Buying a boat as a young man in New York is difficult. Boat prices are insane in the city. The solution to that is going to other places. I started to look for boats outside of the city. Places such as Baltimore, Connecticut, Long Island and even as far as Virginia. The next problem that is getting the boat out here to the city. My mother, Terence, and I have already started to plan a road trip out to different places. Terence is another student from New York Harbor School who is a part of the process of getting a boat. The reason we are getting a boat is so we can work on it and learn as much as we can about boats on our own. Another reason is that not many 17 year old juniors in high school can say they bought an old boat and fixed it up. A lot of grown people can’t even say that. But the hardest part about buying a boat is finding a place to PUT the boat for a reasonable price with electricity, water systems, sewage disposal, etc. But for now I am still in the looking process. Wish me luck!!!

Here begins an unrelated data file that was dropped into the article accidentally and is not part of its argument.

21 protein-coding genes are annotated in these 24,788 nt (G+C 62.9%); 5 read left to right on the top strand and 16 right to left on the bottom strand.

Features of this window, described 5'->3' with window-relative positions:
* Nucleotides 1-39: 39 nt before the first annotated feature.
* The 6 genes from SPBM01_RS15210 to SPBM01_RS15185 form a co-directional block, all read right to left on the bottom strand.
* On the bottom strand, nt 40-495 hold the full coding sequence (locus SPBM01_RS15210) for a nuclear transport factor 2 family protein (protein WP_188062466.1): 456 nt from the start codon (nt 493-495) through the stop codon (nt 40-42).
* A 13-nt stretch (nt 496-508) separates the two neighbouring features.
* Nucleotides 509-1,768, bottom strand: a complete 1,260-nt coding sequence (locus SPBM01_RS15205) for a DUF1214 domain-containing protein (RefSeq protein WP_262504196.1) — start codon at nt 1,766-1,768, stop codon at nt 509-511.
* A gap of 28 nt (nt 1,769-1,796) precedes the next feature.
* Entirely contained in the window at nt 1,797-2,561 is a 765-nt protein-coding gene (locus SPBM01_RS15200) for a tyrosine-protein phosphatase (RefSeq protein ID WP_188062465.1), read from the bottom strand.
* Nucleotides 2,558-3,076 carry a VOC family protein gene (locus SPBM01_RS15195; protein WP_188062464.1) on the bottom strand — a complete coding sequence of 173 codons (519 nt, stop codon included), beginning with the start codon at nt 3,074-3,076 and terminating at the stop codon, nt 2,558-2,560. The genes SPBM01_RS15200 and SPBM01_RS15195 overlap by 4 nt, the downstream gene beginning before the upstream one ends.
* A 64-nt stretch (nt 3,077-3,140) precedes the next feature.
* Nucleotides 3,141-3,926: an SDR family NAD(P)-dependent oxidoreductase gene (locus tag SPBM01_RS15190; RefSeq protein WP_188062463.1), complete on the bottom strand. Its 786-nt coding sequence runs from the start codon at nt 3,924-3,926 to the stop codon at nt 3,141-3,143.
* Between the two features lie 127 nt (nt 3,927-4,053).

My trip to Maine Maritime started with an unfamiliar face. This face was Hugh Porter. Hugh Porter is the assistant director of admissions at the academy. Hugh played a huge role in getting us up to Maine. Hugh was such a nice guy and he had the Golden Voice—whenever a word came out of his mouth he had the whole room’s attention. Hugh gave the best insight into anything you asked him. Hugh had so much passion for the school and each and every single vessel in their fleet. From their 420 dighy boats to their training ship, the State of Maine. When we walked around the campus he made me feel like I was a student myself. I had a real college experience being with Hugh.